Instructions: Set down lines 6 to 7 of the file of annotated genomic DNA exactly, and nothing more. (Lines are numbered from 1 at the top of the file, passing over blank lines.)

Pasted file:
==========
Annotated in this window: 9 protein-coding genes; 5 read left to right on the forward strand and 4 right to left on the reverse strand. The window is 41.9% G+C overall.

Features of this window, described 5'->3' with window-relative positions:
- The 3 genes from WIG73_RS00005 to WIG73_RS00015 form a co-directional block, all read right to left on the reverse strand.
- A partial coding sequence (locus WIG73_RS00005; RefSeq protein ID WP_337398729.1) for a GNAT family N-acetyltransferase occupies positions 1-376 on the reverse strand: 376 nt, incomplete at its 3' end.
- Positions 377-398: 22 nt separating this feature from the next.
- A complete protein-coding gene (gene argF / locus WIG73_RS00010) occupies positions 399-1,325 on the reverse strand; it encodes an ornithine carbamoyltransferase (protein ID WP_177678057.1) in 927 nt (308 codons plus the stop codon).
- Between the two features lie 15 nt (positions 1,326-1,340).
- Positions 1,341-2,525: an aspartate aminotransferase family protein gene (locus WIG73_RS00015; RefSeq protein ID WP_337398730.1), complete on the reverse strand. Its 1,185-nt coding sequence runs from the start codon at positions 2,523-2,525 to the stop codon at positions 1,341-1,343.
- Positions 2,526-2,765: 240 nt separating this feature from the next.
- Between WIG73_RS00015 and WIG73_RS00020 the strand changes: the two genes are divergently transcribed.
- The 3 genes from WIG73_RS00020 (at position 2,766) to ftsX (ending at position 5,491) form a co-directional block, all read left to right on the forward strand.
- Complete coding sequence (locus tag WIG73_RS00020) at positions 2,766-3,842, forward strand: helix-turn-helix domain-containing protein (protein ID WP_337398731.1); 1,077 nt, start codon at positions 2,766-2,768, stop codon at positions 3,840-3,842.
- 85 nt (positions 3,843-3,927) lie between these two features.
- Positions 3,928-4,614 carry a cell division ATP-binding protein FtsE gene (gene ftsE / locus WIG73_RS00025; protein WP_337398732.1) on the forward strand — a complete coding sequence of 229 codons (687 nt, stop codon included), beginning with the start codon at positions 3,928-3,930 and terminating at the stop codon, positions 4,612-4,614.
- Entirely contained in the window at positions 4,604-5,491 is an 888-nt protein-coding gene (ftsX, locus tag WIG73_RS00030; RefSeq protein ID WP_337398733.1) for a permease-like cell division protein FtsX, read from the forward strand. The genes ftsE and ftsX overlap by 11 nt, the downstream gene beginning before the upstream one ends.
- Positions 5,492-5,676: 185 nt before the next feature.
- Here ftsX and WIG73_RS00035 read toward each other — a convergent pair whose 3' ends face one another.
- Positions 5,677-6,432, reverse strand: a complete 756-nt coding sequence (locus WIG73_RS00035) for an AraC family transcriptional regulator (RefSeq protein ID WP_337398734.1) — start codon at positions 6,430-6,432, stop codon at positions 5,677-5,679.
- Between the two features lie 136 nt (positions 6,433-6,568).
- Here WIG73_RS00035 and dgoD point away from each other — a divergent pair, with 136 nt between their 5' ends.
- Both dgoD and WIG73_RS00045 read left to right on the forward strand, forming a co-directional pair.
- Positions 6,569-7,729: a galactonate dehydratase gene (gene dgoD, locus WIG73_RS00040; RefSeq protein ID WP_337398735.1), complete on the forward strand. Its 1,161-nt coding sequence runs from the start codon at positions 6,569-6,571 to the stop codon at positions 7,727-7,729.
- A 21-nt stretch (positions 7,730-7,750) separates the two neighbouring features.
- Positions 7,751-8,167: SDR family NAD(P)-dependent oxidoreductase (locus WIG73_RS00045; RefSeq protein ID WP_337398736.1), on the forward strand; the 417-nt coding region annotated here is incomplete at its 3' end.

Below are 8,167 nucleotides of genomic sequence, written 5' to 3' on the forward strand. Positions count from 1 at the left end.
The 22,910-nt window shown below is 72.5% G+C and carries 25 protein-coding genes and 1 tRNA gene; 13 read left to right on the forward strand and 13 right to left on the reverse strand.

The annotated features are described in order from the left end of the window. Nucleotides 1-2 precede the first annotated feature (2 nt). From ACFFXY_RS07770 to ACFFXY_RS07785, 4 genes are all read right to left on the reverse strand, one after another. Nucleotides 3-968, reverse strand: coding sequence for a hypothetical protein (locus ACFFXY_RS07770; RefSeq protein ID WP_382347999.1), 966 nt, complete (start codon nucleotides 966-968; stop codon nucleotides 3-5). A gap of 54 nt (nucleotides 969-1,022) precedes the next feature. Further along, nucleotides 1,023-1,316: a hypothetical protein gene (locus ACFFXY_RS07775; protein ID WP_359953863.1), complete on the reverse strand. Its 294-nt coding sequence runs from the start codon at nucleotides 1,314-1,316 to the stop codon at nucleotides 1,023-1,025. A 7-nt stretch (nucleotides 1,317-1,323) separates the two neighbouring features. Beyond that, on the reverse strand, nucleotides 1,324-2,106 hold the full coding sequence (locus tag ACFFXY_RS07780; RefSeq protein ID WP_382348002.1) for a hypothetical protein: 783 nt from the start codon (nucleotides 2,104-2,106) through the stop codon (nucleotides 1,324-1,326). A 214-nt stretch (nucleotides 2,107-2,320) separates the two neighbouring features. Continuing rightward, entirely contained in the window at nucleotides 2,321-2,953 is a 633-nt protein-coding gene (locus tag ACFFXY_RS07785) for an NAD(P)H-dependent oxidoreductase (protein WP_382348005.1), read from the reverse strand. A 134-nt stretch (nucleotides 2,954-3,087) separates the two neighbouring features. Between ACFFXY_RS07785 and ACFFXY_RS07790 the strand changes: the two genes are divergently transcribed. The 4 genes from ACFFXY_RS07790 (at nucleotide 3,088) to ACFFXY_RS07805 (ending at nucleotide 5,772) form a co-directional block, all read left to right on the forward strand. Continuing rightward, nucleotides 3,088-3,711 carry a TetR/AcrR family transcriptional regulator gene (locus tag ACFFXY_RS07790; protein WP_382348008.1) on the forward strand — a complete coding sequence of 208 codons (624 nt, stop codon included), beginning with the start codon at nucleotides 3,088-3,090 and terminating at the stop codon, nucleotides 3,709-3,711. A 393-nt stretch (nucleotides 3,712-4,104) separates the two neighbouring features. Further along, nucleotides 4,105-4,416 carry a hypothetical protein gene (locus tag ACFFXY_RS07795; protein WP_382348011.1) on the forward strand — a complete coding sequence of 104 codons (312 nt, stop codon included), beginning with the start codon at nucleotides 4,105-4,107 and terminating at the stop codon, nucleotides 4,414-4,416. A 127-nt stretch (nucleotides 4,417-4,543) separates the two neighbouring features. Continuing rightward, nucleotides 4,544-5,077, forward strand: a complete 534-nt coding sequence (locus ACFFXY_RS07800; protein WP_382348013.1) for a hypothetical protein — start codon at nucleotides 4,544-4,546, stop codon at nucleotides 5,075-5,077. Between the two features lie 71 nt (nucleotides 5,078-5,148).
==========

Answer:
- A complete protein-coding gene (gene argF / locus WIG73_RS00010) occupies positions 399-1,325 on the reverse strand; it encodes an ornithine carbamoyltransferase (protein ID WP_177678057.1) in 927 nt (308 codons plus the stop codon).
- Between the two features lie 15 nt (positions 1,326-1,340).